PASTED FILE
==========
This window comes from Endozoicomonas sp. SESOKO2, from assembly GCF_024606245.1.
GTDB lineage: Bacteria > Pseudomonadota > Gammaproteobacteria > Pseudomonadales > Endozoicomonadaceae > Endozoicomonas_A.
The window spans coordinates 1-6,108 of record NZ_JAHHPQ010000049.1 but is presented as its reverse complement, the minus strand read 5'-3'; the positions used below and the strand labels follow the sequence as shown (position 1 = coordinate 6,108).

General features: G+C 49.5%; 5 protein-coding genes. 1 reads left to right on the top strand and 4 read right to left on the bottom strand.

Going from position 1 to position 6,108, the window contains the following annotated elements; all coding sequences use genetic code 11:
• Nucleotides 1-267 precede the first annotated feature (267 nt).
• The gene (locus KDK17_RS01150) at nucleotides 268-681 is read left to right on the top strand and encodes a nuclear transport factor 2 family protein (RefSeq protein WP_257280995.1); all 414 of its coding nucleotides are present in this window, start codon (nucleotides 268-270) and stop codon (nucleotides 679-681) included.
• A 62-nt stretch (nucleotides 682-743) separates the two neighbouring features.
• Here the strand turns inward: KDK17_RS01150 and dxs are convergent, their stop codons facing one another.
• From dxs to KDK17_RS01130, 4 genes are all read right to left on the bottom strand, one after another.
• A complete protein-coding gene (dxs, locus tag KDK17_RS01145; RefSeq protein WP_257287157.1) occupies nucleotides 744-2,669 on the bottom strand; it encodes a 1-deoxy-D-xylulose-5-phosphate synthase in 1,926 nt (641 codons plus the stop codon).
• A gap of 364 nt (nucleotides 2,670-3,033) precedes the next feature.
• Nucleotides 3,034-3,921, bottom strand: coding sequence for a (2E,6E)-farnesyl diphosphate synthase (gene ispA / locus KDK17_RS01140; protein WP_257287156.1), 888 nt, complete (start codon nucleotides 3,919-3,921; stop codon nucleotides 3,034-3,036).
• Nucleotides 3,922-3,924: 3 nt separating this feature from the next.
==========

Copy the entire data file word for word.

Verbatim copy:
This window comes from Endozoicomonas sp. SESOKO2, from assembly GCF_024606245.1.
GTDB lineage: Bacteria > Pseudomonadota > Gammaproteobacteria > Pseudomonadales > Endozoicomonadaceae > Endozoicomonas_A.
The window spans coordinates 1-6,108 of record NZ_JAHHPQ010000049.1 but is presented as its reverse complement, the minus strand read 5'-3'; the positions used below and the strand labels follow the sequence as shown (position 1 = coordinate 6,108).

General features: G+C 49.5%; 5 protein-coding genes. 1 reads left to right on the top strand and 4 read right to left on the bottom strand.

Going from position 1 to position 6,108, the window contains the following annotated elements; all coding sequences use genetic code 11:
• Nucleotides 1-267 precede the first annotated feature (267 nt).
• The gene (locus KDK17_RS01150) at nucleotides 268-681 is read left to right on the top strand and encodes a nuclear transport factor 2 family protein (RefSeq protein WP_257280995.1); all 414 of its coding nucleotides are present in this window, start codon (nucleotides 268-270) and stop codon (nucleotides 679-681) included.
• A 62-nt stretch (nucleotides 682-743) separates the two neighbouring features.
• Here the strand turns inward: KDK17_RS01150 and dxs are convergent, their stop codons facing one another.
• From dxs to KDK17_RS01130, 4 genes are all read right to left on the bottom strand, one after another.
• A complete protein-coding gene (dxs, locus tag KDK17_RS01145; RefSeq protein WP_257287157.1) occupies nucleotides 744-2,669 on the bottom strand; it encodes a 1-deoxy-D-xylulose-5-phosphate synthase in 1,926 nt (641 codons plus the stop codon).
• A gap of 364 nt (nucleotides 2,670-3,033) precedes the next feature.
• Nucleotides 3,034-3,921, bottom strand: coding sequence for a (2E,6E)-farnesyl diphosphate synthase (gene ispA / locus KDK17_RS01140; protein WP_257287156.1), 888 nt, complete (start codon nucleotides 3,919-3,921; stop codon nucleotides 3,034-3,036).
• Nucleotides 3,922-3,924: 3 nt separating this feature from the next.